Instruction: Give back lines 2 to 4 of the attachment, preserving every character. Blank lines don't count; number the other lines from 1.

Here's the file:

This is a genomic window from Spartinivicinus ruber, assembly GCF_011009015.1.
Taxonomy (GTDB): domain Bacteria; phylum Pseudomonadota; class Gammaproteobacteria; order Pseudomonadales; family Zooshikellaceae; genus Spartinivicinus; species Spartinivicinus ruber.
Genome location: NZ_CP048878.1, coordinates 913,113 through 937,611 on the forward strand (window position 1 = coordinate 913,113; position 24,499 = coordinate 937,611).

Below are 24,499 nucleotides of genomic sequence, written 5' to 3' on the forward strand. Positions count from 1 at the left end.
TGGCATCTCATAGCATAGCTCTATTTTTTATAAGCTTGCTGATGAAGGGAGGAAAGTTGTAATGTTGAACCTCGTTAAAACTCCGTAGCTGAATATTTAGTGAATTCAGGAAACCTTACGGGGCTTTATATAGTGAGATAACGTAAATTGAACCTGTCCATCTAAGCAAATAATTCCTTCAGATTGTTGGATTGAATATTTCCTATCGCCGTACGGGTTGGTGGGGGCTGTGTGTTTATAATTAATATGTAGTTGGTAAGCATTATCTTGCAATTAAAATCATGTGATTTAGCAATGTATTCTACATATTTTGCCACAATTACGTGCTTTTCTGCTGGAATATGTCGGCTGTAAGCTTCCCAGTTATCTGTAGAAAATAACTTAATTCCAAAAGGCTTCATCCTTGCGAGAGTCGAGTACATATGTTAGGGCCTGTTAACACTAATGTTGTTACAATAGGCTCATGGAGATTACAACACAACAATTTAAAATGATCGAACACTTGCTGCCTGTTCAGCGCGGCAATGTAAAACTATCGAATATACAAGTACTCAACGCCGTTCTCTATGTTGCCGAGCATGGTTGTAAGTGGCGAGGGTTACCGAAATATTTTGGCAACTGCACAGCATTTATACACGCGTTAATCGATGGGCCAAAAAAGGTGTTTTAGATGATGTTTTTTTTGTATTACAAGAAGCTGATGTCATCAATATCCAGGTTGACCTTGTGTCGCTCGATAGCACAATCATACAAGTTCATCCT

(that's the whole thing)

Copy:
Taxonomy (GTDB): domain Bacteria; phylum Pseudomonadota; class Gammaproteobacteria; order Pseudomonadales; family Zooshikellaceae; genus Spartinivicinus; species Spartinivicinus ruber.
Genome location: NZ_CP048878.1, coordinates 913,113 through 937,611 on the forward strand (window position 1 = coordinate 913,113; position 24,499 = coordinate 937,611).

Below are 24,499 nucleotides of genomic sequence, written 5' to 3' on the forward strand. Positions count from 1 at the left end.